The employer may issue a notice to correct and require the contractor correct the delay, failing which, the employer may terminate the contract for default. If the FIDIC contract has not been amended to include the proper references to the federal law, there is a further complication as the employer must obtain an order from a court or arbitral tribunal granting termination to lawfully terminate the contract in the UAE. In a worst case scenario, the contractor may claim it is owed money and exercise its rights at law to retain possession of the site preventing further work on the project until the decision in the arbitration is handed down several years later.

The employer may also consider initiating the dispute resolution process under the FIDIC contract however the processes in both the FIDIC 1987 and the 1999 construction contracts are protracted and require a determination by the engineer or the dispute adjudication board (which must be first appointed) to settle the dispute. These determinations may be challenged by either party and the parties must then commence arbitration to finally settle any disputes.  

These mechanisms in the FIDIC contracts do not assist the time sensitive project, which could also include buildings with leases that are commencing, projects seeking to achieve a start date to make best use of the tourist season or landmark projects with announced completion times. 

The employer with a time sensitive project should consider amending the FIDIC general conditions to add extra rights and powers to assist with managing the project. These amendments could include:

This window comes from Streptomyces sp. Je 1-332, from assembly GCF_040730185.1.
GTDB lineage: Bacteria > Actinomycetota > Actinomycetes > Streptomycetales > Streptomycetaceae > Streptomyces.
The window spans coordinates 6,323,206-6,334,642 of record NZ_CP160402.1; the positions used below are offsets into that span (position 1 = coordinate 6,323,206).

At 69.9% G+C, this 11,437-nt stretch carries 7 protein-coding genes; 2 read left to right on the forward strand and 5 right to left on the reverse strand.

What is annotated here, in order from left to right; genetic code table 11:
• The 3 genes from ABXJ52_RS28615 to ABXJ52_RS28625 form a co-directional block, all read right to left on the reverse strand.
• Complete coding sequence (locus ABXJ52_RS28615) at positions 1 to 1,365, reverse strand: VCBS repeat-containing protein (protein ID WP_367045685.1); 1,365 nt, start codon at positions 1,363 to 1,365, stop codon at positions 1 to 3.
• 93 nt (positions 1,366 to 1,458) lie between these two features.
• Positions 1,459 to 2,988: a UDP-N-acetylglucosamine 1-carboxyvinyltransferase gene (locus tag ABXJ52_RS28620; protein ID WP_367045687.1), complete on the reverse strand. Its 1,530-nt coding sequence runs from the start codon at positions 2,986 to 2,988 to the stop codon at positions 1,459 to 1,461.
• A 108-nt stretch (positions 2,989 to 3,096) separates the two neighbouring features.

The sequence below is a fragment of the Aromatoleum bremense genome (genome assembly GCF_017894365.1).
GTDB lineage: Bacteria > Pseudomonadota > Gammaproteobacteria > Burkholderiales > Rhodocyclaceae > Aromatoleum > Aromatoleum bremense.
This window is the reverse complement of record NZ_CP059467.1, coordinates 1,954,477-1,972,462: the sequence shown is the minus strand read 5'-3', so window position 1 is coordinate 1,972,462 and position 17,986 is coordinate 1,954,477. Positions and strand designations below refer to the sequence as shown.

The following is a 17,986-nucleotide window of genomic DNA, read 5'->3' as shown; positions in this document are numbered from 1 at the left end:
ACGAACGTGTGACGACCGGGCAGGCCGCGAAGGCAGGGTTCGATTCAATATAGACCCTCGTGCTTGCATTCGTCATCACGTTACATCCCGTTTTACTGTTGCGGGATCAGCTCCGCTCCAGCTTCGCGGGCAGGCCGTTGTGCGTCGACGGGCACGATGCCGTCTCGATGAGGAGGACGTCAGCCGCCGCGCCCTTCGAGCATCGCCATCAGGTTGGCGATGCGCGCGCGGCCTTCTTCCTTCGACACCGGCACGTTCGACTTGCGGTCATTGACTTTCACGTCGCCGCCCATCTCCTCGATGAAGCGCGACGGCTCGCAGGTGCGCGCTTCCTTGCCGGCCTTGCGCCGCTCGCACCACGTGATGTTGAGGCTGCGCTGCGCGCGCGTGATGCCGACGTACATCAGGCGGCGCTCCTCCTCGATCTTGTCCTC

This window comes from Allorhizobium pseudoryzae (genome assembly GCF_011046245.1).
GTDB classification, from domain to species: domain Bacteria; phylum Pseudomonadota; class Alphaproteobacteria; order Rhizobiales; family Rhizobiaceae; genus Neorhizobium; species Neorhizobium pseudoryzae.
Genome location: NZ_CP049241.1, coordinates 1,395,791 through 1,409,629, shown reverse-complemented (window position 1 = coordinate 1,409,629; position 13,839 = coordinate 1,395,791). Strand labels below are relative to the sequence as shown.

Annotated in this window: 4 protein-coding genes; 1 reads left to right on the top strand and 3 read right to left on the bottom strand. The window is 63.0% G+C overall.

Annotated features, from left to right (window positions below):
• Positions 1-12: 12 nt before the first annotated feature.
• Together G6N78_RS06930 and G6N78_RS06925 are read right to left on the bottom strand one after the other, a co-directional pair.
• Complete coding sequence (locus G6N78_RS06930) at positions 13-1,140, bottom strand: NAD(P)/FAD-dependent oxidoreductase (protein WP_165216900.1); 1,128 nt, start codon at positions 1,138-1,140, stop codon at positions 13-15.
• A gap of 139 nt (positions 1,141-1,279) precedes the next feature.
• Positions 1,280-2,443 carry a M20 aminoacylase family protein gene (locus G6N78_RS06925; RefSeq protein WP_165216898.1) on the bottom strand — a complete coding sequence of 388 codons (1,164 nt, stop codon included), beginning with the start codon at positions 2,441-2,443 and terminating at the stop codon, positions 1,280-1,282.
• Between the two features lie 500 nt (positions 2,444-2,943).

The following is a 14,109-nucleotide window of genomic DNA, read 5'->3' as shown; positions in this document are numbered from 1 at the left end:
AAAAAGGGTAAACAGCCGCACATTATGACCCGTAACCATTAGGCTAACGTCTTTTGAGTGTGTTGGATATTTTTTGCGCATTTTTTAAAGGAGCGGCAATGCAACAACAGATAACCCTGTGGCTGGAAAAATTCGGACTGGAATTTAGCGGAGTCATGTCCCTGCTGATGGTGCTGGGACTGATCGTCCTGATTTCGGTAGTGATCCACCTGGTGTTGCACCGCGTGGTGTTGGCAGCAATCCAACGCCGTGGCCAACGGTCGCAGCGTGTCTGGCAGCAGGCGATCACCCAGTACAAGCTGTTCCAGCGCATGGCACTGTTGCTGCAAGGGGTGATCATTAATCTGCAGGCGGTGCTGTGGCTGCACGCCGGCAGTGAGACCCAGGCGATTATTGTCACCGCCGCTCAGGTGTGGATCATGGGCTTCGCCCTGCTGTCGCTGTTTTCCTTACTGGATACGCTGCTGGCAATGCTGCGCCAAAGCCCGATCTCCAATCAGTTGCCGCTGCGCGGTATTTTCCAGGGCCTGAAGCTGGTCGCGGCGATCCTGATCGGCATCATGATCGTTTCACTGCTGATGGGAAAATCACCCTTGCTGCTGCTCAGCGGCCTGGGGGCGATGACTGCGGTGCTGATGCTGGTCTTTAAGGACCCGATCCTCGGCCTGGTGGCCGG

• Limiting the reasons for which an extension to the Time for Completion could be granted and not capping damages;
  • Including a bonus for the contractor if it completes early or on time;
  • The right to direct the contractor to accelerate the work for any reason and at any time. This right could be where the project is on time or where there is an employer delay (for which the employer will pay the acceleration costs);
  • An obligation on the contractor to provide more regular and detailed progress reports so that the employer is kept informed of progress and possible delays;
  • A right to not just terminate, but to step in and take over work, or any part of the works, where work is behind schedule;
  • Requiring the contractor to include provision in all subcontracts and supply agreements for the contracts and agreements to be novated to the employer, or employer’s nominee, where the employer exercises a right to step-in; and
  • Managing the UAE law provisions concerning ability to terminate the contract and the contractor’s right to retain possession of the site.

With the FIDIC contracts being widely used, it is a misconception that the contracts are suitable for and provide contractual parties sufficient coverage in terms of liability. For time sensitive projects  special consideration is required to ensure that your rights as an employer are better protected.

Any changes need to be carefully drafted to ensure that the right outcome is achieved and that the terms are commercially acceptable. Our construction and infrastructure team at Al Tamimi can assist you manage these risks.